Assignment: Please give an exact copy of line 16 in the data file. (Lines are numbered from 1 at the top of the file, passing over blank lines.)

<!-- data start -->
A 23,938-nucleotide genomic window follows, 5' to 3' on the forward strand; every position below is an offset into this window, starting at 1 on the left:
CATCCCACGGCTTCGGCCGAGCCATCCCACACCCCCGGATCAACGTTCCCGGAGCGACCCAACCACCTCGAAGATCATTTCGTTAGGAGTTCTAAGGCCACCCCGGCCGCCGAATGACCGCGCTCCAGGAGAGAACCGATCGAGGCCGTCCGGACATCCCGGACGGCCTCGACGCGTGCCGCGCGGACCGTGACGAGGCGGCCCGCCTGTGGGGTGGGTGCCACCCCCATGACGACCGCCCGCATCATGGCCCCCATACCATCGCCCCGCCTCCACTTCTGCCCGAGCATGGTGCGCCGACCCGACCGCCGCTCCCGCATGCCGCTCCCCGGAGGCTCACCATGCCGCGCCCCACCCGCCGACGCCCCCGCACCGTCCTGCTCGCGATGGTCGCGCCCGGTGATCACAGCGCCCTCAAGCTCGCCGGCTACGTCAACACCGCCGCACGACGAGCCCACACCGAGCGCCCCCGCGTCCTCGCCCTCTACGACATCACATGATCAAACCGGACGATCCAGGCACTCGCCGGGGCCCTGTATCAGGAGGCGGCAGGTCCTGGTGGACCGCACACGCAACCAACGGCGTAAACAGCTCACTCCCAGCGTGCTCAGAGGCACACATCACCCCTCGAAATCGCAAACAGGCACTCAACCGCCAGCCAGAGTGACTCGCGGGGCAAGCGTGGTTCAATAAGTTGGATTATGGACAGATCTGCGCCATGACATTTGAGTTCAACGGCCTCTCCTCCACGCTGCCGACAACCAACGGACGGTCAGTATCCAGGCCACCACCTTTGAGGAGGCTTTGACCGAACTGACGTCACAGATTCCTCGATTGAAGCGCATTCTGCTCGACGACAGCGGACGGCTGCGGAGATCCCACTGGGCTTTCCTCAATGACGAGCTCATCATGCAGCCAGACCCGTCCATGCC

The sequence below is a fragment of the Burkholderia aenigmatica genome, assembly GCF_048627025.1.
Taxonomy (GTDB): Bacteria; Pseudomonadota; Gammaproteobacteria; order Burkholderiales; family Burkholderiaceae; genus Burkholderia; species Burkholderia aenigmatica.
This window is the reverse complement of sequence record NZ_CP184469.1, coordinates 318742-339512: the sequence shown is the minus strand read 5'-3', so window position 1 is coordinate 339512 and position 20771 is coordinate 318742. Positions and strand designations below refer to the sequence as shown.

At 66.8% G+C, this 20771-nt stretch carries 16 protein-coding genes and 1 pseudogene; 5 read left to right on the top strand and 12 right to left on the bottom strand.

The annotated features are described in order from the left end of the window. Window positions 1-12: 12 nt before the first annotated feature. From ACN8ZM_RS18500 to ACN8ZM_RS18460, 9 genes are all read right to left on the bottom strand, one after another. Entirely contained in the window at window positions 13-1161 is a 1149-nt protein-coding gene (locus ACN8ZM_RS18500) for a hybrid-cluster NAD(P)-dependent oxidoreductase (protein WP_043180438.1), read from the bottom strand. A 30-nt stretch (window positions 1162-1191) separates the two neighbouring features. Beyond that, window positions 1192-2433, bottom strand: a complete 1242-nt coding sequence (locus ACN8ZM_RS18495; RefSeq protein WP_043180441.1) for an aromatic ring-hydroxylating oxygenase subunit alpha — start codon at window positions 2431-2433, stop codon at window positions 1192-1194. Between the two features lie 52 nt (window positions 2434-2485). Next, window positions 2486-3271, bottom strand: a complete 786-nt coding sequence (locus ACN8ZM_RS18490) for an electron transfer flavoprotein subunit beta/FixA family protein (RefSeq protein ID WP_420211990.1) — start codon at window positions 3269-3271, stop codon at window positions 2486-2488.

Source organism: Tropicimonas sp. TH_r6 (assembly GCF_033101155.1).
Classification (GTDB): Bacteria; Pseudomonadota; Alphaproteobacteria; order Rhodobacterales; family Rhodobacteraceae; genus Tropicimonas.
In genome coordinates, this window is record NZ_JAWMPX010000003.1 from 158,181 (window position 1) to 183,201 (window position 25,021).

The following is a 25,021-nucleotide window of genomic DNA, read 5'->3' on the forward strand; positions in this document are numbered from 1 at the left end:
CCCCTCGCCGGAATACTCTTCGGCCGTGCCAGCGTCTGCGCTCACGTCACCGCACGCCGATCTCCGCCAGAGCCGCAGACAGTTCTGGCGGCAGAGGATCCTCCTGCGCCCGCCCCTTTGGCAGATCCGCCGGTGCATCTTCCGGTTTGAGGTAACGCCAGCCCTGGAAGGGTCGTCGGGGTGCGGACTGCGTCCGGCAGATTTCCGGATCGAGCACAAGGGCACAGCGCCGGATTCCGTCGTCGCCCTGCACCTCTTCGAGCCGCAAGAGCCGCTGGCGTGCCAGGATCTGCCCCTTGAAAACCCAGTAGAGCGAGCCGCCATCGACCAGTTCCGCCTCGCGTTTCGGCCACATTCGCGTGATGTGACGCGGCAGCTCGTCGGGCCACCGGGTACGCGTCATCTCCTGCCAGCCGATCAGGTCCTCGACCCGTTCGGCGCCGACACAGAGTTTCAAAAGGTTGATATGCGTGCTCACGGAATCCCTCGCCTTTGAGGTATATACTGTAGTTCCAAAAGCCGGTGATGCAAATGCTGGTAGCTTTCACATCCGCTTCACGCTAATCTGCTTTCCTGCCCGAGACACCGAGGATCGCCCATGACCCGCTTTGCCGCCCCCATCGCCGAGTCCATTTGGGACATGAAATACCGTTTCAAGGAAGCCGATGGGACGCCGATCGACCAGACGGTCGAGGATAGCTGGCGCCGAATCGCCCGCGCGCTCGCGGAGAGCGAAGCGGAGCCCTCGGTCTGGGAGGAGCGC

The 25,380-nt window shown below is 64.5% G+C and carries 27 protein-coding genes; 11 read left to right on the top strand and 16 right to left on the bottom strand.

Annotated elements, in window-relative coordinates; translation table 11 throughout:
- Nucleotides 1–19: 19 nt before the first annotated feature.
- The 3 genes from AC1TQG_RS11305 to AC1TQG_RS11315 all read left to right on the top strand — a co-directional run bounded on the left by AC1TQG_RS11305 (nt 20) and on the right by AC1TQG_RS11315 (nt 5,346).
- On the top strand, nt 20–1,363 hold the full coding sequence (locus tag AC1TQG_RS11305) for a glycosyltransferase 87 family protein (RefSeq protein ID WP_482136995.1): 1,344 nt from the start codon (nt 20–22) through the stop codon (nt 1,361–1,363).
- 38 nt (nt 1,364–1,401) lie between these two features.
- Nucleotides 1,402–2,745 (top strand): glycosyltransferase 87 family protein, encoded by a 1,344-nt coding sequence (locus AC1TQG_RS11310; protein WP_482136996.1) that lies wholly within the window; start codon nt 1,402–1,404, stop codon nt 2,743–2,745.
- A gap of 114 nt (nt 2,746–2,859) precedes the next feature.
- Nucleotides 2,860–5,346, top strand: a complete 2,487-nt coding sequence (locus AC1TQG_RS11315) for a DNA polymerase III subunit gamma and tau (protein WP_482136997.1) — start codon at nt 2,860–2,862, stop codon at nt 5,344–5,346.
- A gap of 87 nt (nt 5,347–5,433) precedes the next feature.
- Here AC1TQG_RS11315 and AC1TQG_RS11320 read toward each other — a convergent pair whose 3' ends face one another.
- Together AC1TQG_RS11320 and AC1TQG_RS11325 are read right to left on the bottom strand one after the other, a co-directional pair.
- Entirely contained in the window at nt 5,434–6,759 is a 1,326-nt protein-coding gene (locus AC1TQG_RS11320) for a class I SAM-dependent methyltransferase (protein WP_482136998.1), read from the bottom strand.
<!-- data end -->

- The 3 genes from AC1TQG_RS11305 to AC1TQG_RS11315 all read left to right on the top strand — a co-directional run bounded on the left by AC1TQG_RS11305 (nt 20) and on the right by AC1TQG_RS11315 (nt 5,346).